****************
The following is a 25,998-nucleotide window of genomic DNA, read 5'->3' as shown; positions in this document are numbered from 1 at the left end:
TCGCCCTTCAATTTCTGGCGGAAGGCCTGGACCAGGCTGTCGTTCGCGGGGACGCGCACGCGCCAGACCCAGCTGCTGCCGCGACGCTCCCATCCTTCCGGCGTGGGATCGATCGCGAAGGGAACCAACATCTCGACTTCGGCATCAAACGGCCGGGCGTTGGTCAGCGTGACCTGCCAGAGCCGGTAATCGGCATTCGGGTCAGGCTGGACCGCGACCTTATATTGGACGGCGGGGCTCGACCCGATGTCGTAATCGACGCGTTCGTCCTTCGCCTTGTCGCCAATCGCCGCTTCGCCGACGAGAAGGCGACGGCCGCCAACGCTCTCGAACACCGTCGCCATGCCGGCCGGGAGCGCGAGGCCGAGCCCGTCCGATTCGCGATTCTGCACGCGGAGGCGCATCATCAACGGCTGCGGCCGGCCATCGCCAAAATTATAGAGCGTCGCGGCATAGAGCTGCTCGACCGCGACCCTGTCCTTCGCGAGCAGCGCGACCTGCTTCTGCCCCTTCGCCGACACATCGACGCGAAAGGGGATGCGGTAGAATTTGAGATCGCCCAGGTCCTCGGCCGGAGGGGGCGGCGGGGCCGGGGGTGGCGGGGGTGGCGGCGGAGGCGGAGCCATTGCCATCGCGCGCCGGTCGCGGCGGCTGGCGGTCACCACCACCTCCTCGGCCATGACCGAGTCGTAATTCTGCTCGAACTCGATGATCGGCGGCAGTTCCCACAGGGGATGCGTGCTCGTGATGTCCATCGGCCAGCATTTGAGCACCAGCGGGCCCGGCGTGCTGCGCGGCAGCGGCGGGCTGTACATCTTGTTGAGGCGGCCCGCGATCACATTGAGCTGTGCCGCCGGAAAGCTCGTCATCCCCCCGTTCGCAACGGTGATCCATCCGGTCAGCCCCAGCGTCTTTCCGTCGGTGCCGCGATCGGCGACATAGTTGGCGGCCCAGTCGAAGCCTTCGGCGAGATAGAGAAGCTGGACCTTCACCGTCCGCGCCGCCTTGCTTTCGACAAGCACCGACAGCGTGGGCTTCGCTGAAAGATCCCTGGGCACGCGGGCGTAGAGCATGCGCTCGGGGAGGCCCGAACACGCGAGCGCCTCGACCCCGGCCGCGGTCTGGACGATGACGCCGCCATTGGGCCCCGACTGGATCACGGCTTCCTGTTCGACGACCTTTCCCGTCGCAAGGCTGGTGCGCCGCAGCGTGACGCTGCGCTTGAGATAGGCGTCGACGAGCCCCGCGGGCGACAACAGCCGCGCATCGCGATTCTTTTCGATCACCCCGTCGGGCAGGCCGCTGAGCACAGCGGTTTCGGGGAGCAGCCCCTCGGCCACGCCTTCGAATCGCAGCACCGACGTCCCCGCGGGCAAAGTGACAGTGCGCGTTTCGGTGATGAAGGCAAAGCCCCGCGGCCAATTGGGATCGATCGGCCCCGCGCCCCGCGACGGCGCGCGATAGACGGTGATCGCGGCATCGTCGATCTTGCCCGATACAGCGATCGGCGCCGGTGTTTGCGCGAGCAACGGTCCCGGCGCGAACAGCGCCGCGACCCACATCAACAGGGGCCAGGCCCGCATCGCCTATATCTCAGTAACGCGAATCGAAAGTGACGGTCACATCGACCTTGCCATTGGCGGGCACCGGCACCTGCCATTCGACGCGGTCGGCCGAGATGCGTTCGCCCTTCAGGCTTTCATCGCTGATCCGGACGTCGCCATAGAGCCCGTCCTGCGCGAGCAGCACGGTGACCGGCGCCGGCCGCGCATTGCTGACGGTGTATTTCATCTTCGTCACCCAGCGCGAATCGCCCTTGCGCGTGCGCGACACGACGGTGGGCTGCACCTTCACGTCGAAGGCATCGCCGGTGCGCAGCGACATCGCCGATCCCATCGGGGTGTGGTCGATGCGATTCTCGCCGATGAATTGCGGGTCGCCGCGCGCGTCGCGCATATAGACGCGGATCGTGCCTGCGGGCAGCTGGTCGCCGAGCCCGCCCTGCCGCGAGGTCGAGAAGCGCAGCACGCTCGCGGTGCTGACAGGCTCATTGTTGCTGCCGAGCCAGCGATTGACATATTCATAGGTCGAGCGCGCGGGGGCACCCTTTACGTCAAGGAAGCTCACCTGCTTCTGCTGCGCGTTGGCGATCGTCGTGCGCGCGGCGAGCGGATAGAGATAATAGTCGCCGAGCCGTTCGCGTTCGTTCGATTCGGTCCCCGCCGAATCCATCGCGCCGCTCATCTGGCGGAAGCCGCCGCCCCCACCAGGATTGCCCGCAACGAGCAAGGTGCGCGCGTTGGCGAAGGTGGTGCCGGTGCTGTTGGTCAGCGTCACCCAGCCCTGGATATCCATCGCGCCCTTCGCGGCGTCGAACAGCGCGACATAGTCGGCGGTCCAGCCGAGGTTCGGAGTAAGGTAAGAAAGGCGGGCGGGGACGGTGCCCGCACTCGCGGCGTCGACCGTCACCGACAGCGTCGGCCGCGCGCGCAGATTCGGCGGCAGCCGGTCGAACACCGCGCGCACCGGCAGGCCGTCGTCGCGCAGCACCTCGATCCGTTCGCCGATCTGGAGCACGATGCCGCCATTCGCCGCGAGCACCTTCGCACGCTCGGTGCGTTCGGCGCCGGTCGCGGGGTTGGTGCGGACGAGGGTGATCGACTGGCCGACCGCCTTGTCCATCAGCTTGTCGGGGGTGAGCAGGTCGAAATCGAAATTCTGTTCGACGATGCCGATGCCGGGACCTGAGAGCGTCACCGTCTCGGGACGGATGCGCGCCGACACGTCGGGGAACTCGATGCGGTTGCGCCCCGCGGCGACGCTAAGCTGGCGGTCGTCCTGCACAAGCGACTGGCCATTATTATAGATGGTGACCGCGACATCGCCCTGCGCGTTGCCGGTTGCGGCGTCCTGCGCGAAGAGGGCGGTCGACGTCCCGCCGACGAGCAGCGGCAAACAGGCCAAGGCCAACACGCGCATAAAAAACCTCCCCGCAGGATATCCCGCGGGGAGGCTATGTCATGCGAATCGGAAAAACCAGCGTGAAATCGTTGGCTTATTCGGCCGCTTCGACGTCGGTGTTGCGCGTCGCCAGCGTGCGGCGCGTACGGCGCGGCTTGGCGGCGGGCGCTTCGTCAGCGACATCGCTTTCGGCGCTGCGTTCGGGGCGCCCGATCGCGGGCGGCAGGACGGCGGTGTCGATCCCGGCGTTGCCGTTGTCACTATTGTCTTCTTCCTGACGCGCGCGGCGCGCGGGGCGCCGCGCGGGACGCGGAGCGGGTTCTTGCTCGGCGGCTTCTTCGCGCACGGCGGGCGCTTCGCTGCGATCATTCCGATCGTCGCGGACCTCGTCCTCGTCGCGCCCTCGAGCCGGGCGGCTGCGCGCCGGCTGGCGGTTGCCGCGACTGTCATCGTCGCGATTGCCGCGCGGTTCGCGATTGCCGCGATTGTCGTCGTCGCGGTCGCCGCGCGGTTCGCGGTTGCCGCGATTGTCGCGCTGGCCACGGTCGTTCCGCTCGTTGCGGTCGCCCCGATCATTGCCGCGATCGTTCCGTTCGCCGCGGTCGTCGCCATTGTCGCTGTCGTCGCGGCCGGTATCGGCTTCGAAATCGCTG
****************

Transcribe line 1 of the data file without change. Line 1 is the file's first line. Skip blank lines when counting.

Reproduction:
The following is a 25,998-nucleotide window of genomic DNA, read 5'->3' as shown; positions in this document are numbered from 1 at the left end: